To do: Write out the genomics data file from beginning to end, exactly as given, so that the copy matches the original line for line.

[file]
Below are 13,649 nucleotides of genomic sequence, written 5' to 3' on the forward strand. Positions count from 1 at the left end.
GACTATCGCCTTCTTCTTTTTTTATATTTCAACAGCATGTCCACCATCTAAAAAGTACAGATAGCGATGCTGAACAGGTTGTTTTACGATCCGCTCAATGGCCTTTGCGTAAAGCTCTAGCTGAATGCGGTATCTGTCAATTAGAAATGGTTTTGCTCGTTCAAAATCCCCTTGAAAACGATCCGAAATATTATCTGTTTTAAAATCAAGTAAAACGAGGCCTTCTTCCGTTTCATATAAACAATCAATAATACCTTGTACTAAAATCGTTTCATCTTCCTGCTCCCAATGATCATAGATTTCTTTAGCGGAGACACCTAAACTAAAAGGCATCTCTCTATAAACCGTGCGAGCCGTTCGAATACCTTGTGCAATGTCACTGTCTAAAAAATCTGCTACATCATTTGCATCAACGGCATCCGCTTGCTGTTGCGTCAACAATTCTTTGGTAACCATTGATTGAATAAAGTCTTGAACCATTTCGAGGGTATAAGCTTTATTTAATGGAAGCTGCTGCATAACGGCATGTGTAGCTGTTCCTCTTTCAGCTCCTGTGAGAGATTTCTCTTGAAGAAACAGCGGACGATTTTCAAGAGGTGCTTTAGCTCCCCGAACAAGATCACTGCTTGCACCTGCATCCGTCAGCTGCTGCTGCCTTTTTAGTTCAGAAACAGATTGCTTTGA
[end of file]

Below are 13,649 nucleotides of genomic sequence, written 5' to 3' on the forward strand. Positions count from 1 at the left end.
GACTATCGCCTTCTTCTTTTTTTATATTTCAACAGCATGTCCACCATCTAAAAAGTACAGATAGCGATGCTGAACAGGTTGTTTTACGATCCGCTCAATGGCCTTTGCGTAAAGCTCTAGCTGAATGCGGTATCTGTCAATTAGAAATGGTTTTGCTCGTTCAAAATCCCCTTGAAAACGATCCGAAATATTATCTGTTTTAAAATCAAGTAAAACGAGGCCTTCTTCCGTTTCATATAAACAATCAATAATACCTTGTACTAAAATCGTTTCATCTTCCTGCTCCCAATGATCATAGATTTCTTTAGCGGAGACACCTAAACTAAAAGGCATCTCTCTATAAACCGTGCGAGCCGTTCGAATACCTTGTGCAATGTCACTGTCTAAAAAATCTGCTACATCATTTGCATCAACGGCATCCGCTTGCTGTTGCGTCAACAATTCTTTGGTAACCATTGATTGAATAAAGTCTTGAACCATTTCGAGGGTATAAGCTTTATTTAATGGAAGCTGCTGCATAACGGCATGTGTAGCTGTTCCTCTTTCAGCTCCTGTGAGAGATTTCTCTTGAAGAAACAGCGGACGATTTTCAAGAGGTGCTTTAGCTCCCCGAACAAGATCACTGCTTGCACCTGCATCCGTCAGCTGCTGCTGCCTTTTTAGTTCAGAAACAGATTGCTTTGA